Anna-Lisa Paul and Bobie-Lee Dixon
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EIL buys out Century Eslon in $160m deal
Electrical Industries Ltd (EIL), the largest manufacturer of electrical cables in the English-speaking Caribbean, in February closed a multimillion-dollar deal to buy out the Michael Jay Williams’ family-owned Century Eslon Ltd. Williams, the 82-year-old majority shareholder at Century Eslon, who started the company 45 years ago, on Monday confirmed that the Dave Ramkissoon-owned EIL acquired the PVC manufacturing company based at Trincity. Williams did not disclose the cost of the deal, saying only that both sides had agreed not to divulge too much information about the transaction.
However, the Business Guardian understands that the deal was finalised on February 18 at the law offices of Fitzwilliam, Stone, Furness-Smith and Morgan on Sackville Street, Port-of-Spain, for $160 million, and that the seller received significant financing from Scotiabank. “They took over the shareholding of the parent company, Century Eslon Trinidad,” Williams said. The acquisition includes Century Eslon’s operations in Barbados, Jamaica—which is its biggest market—St Lucia, Grenada, Antigua, St Kitts and St Vincent. Ramkissoon, chief executive officer of EIL, was on Monday unavailable for a comment on the buyout and where the company fits in EIL’s operations. Denesh Abraham, group strategy manager, said all questions about the transaction should be directed to Hayden Kublalsingh, executive director, who was out of the country. EIL, which “turned around” its business mode and concentrated on developing its employees rather than focusing on its customers, won the Excellence in Business 2006 Award for the second time. The company first won the award organised by the Business Development Company and Republic Bank in 2004.
Among EIL’s 19 export markets include Guyana, Jamaica, Belize, Suriname and the United States.
Century Eslon, which sits on eight acres at Century Drive, Trincity, makes pipe fittings, paint buckets for five local paint companies, electrical conduits and water tanks. Williams, a longstanding businessman and former president of the Senate, said the principals at EIL made a “nebulous sort of approach” for a buyout to the management at Century Eslon more than five years ago, but it was “not pursued or taken very seriously.” EIL renewed that offer about 14 months ago. “EIL was chatting. At first, we said we weren’t up for sale, but if there’s an offer on the table, we’d consider it. They wanted certain information, which we gave with some hesitation. When they appeared serious, we gave more data and, eventually, we came up with a figure. We have an agreement not to discuss too much of the details. “These things take a certain procedure. The buyers went through a due diligence investigation to satisfy themselves before finalising the deal. There was an agreement to buy in late November and we concluded on February 18,” Williams said.
Williams, who was the company’s managing director from its inception, said the company was originally located in 6,000 square feet of building space in Pasea, Tunapuna. He said that apart from manufacturing pipe fittings, the company also made Chief floor polish, a product which was heavily invested in by LJ Williams Ltd, started by Williams’s father, Louis Jay Williams. “We had connections all over the world—Japan, Australia. The floor polish was from Australia. LJ Williams was and still is a marketing organisation. “At that time, 40, 50 years ago, there was a movement to industrialise the country. Whatever led itself to local manufacturing, we looked into it and explored manufacturing possibilities,” Williams said. The company moved to Trincity in 1970. Twenty-five years ago, Century Eslon expanded in the Caribbean, firstly by acquiring the Barbados-based and United Kingdom-owned company, International Plastics Ltd. Jamaica became a warehousing operation, as did many of the other regional countries.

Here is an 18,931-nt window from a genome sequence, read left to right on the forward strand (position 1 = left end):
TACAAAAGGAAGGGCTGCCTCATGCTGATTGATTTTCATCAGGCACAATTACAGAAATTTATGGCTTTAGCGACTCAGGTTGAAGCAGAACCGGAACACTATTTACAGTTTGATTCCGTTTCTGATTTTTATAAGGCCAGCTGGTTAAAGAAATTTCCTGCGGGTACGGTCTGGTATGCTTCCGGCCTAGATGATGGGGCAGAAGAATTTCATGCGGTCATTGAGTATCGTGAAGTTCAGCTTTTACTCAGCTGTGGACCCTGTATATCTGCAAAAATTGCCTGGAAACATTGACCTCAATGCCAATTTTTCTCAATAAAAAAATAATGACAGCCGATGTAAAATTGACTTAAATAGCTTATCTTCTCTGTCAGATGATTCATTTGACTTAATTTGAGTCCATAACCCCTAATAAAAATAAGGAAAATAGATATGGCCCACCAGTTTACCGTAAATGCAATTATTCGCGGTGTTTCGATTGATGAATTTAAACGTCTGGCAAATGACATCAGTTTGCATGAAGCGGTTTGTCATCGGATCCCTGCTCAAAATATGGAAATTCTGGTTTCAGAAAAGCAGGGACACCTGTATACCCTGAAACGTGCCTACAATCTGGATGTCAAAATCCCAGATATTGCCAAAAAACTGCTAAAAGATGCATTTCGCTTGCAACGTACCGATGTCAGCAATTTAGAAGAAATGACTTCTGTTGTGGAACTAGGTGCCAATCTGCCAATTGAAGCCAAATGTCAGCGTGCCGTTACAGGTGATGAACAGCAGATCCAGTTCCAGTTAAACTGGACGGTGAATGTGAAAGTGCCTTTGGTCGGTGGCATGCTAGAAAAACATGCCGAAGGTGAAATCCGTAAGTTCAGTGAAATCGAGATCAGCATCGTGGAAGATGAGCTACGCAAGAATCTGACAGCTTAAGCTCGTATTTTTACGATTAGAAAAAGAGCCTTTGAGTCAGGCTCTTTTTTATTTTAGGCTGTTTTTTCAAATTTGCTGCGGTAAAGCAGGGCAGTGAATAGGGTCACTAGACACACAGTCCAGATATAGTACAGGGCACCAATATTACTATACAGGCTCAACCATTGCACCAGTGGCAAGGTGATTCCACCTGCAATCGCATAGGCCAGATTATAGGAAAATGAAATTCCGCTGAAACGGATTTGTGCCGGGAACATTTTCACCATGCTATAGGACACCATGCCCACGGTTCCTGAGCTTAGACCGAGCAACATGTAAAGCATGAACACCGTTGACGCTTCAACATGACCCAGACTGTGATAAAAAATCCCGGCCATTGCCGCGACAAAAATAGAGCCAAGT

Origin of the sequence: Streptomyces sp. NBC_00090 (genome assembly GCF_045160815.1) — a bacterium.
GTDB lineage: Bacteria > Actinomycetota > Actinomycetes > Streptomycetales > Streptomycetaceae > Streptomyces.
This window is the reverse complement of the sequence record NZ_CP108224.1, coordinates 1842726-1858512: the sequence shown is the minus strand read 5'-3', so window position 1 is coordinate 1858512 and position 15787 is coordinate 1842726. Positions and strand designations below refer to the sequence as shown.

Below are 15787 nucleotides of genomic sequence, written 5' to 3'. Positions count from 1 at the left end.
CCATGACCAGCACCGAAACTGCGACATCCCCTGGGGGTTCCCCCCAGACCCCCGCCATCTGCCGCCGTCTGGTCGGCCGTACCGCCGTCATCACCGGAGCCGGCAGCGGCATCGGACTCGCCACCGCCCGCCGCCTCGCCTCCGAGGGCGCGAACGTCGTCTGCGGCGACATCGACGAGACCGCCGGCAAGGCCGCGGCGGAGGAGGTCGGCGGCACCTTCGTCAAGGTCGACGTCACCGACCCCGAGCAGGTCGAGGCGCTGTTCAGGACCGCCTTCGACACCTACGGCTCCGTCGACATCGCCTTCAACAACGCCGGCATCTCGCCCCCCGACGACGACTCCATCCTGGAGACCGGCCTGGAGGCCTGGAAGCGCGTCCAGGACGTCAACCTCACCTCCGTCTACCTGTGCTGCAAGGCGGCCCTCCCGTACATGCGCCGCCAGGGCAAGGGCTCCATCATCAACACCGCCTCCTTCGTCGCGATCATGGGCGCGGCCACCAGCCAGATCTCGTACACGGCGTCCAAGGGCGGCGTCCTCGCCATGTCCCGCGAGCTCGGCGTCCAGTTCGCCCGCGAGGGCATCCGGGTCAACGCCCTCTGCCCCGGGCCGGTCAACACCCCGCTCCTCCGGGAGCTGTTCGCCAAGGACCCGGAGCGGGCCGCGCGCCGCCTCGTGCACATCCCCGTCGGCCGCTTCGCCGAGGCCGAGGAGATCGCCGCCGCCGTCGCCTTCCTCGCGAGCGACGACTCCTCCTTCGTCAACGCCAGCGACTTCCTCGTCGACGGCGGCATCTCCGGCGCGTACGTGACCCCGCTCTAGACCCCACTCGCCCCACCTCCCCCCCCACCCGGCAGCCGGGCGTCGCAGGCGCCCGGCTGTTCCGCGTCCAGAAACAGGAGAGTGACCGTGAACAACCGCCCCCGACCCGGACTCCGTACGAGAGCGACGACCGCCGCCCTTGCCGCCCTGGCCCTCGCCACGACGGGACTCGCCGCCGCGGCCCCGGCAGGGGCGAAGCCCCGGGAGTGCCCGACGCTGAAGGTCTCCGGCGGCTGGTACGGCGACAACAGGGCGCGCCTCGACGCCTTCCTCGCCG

The company, which originally had Japanese partners, Sekisui Chemical Company Ltd, in 1948 started the plastic automatic injection molding business in Japan. In 1956, In 1956, Sekisui developed Japan’s first plastic rain gutters, calling it Eslon Rain Gutters. “Their trademark was Eslon; you had rayon, nylon and eslon. It was S-Lon, but they anglicised it to market it. Williams was asked why he’d decided to sell the company he’d started, given that he has 11 children—five sons and six daughters, all “with one wife”—even though sons Gerard and David were involved in the business. Williams himself comes from a big family, being the fourth of ten children, with all but one, Ronnie Williams, still being alive. “The opportunities these days are very wide. Children go in different directions, quite unrelated to business. Unlike avenues open to children 40 years ago, nowadays, if they tell you what they are doing, you wonder what it is,” Williams said. Williams said parting with the company was not difficult. “There was no sentimental attachment. We had a good team of people.”